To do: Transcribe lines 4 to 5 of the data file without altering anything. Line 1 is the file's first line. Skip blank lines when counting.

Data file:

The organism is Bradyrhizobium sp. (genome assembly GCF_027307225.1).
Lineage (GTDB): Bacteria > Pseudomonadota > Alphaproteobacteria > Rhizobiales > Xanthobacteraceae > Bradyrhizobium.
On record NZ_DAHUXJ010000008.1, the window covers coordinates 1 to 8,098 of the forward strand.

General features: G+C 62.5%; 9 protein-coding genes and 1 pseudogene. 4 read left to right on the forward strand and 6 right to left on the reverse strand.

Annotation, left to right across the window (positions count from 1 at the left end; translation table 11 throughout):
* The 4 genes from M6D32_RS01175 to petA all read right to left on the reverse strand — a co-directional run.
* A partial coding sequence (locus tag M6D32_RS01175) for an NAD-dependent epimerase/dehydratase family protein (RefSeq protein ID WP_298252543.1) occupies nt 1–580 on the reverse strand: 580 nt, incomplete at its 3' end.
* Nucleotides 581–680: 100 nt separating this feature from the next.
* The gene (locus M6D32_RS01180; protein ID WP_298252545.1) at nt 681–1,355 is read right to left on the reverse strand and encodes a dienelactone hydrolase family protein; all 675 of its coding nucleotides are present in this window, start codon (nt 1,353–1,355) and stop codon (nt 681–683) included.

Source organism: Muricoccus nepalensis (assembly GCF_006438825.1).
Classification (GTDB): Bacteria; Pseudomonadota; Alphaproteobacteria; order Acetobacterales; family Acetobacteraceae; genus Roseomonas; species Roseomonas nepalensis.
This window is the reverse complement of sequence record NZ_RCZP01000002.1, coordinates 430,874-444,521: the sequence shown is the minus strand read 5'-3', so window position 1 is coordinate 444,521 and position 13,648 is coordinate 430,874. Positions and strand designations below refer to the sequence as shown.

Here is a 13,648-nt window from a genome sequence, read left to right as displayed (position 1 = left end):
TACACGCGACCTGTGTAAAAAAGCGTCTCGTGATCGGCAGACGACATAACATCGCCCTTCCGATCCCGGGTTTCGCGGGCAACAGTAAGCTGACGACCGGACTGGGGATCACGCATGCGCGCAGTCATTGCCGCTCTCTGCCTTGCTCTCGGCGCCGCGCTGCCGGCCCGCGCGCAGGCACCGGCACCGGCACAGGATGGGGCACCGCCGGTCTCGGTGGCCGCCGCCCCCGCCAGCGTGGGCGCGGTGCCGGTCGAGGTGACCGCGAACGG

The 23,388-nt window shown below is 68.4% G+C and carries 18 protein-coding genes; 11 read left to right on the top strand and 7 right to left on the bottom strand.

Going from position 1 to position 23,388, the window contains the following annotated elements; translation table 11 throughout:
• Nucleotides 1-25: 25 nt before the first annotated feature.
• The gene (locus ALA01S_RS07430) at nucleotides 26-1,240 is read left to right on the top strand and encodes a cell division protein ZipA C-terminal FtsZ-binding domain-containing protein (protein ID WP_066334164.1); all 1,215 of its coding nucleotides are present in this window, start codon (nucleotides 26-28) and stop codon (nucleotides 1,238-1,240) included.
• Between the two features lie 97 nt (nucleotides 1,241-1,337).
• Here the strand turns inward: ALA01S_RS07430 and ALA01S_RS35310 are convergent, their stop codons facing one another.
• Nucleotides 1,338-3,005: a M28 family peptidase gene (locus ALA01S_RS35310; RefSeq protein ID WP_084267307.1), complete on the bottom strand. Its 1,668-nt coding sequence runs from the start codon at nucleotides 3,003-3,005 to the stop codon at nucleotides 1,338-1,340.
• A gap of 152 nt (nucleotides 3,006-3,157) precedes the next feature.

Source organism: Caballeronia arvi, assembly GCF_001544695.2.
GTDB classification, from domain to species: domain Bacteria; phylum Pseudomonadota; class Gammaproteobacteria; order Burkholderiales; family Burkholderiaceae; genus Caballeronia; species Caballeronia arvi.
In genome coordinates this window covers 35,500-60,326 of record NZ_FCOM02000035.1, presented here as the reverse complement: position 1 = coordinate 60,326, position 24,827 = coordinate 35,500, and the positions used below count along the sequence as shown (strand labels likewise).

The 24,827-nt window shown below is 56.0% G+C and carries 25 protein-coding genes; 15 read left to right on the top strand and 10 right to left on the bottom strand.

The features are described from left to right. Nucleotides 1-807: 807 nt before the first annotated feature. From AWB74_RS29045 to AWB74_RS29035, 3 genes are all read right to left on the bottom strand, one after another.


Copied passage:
General features: G+C 62.5%; 9 protein-coding genes and 1 pseudogene. 4 read left to right on the forward strand and 6 right to left on the reverse strand.

Annotation, left to right across the window (positions count from 1 at the left end; translation table 11 throughout):